India had taken a “conscious decision” to hold talks with Pakistan even though it was “not fully satisfied” with the steps Islamabad had taken to dismantle the terror infrastructure on its soil, Defence Minister A.K. Antony said on Thursday.
"We were watching the developments in Pakistan and felt we are not fully satisfied with the steps it had taken to control terrorism. At the same time, they had taken some action as per our wishes. Therefore, we took a conscious decision that it is better to start talks," Antony told reporters on the sidelines of the Asian Security Conference.
In this context, Antony noted that "all the 42 terrorist organisations across the border are intact and there is no attempt on the part of the government of Pakistan to dismantle them".
At the same time, perhaps reflecting the government on both countering terrorism and engaging Pakistan, Antony also admitted to increased infiltration attempts into Jammu and Kashmir but added: "We can't say who is behind this."
"The law and order situation in Jammu and Kashmir has improved and violence levels have come down. This must be disturbing for those bent on creating disturbances in the state. Our understanding is that it is a conscious decision from somewhere (to increase infiltration attempts). We can't say who is behind this," the minister said.
New Delhi has suggested two dates - Feb 18 or Feb 25 - for talks between the foreign secretaries of India and Pakistan, saying that while the focus would be on countering terrorism, other matters of mutual concern could also be discussed.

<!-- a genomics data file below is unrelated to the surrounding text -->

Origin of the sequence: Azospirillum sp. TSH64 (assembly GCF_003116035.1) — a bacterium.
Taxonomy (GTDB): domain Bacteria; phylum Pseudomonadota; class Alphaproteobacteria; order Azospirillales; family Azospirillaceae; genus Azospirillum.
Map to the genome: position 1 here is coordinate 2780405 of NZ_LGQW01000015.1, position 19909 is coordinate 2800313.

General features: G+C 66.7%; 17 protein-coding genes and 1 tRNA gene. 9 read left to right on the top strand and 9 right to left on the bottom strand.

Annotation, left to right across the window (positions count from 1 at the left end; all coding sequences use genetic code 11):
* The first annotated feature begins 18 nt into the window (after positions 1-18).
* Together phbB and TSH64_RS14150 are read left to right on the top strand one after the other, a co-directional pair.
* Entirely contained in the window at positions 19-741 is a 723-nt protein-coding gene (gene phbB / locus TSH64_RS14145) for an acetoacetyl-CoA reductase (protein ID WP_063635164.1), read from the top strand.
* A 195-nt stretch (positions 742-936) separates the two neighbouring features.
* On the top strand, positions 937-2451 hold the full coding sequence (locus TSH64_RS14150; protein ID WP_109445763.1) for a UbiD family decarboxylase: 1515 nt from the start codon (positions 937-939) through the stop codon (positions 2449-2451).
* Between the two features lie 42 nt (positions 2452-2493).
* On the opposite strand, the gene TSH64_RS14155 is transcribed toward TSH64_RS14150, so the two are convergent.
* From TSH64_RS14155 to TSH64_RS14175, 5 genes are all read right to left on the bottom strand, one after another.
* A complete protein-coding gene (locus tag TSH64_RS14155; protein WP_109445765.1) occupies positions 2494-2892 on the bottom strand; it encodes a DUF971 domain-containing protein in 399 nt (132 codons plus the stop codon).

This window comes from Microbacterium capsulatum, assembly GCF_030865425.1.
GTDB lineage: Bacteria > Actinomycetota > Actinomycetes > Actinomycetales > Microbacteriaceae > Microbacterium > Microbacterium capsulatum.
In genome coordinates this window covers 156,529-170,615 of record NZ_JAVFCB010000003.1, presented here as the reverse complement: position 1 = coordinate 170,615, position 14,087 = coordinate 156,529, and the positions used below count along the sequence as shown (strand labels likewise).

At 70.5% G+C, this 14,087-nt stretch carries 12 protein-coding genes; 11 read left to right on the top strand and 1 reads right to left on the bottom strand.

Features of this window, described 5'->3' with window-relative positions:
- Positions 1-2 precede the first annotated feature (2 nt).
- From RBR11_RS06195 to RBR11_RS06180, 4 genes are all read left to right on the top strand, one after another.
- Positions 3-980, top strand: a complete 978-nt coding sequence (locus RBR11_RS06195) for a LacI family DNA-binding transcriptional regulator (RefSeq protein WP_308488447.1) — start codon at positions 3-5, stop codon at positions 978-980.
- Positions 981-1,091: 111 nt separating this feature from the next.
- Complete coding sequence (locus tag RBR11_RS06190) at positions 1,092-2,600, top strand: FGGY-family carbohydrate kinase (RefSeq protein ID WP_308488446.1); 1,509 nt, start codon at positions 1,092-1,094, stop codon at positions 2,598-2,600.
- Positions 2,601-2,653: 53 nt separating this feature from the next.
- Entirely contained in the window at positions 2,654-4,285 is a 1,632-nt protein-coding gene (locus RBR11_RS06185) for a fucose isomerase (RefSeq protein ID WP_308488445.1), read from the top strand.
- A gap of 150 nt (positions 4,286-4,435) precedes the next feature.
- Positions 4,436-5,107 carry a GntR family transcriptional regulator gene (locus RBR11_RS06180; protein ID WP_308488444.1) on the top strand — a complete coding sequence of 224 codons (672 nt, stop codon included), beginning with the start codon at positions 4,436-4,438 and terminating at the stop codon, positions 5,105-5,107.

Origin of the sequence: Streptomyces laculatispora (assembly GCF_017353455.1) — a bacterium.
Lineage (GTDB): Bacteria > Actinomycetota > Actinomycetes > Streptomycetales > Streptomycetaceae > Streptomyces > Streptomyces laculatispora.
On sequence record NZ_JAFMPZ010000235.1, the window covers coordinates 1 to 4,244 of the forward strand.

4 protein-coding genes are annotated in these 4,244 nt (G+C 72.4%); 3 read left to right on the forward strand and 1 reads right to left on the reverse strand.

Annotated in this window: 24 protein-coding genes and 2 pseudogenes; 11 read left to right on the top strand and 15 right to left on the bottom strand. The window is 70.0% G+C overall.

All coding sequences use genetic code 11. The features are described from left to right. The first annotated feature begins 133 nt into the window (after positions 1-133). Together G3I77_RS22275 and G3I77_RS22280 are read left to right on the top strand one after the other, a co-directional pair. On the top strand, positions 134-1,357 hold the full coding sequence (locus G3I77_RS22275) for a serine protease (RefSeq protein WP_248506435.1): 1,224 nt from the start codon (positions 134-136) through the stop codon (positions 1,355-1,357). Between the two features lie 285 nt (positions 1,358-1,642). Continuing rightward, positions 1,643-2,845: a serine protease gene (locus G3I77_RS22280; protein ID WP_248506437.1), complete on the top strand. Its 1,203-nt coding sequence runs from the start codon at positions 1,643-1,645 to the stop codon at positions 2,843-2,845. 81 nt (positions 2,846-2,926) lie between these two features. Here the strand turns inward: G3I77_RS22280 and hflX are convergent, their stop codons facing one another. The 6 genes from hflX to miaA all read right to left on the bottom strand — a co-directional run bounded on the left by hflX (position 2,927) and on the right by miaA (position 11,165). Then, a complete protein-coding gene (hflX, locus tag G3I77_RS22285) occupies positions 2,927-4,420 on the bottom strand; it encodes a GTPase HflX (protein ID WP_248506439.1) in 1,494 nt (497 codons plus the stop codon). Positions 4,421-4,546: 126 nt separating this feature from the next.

Pakistan, on its part, has been harping on the resumption of the composite dialogue process that India suspended in the wake of the 26/11 Mumbai terror attacks, which New Delhi blames on elements operating across the border.
India says it is premature to talk about resuming the dialogue at the present moment and has made it clear to Pakistan that the proposed foreign secretary-level talks are part of "a step-by-step incremental approach" and that Islamabad should "do more" to address New Delhi's concerns over cross-border terror.
Antony made a pointed reference to this while addressing the security conference, saying the "support base" of terror organisations like the Lashkar-e-Taiba (LeT) and Al Qaeda in Pakistan, as also in Afghanistan, needed to be dismantled for peace and development in the region.
"Terror infrastructure continues to thrive on Pakistani soil. We continue to be firm with our demand that Pakistan must put an end to terror activities emanating from its soil," he maintained.
Noting that India-Pakistan relations "have a huge bearing on regional peace and stability", Antony said: "Our government's willingness to resume negotiations with Pakistan must be seen in this backdrop. At the same time, we are also closely monitoring the developments in Pakistan."
He also pointed out that India's experience with terrorism showed that the "line of distinction between state-sponsored terrorism and non-state actors is often blurred and rather indistinguishable".
"Transnational terrorism has, of late, emerged as a real threat. Our neighbourhood, particularly Pakistan and Afghanistan, is home to terrorist organisations like LeT and Al Qaeda, which pose a threat to the entire world.“
"Unless the support base of these organisations is tracked down and dismantled, their activities will continue to pose a serious threat," Antony said, adding: "Cooperation must also include nation-states giving up support to terror groups."
"No country should provide support, explicit or otherwise to terror outfits. This is an important prerequisite for peace and development in the region," the minister maintained.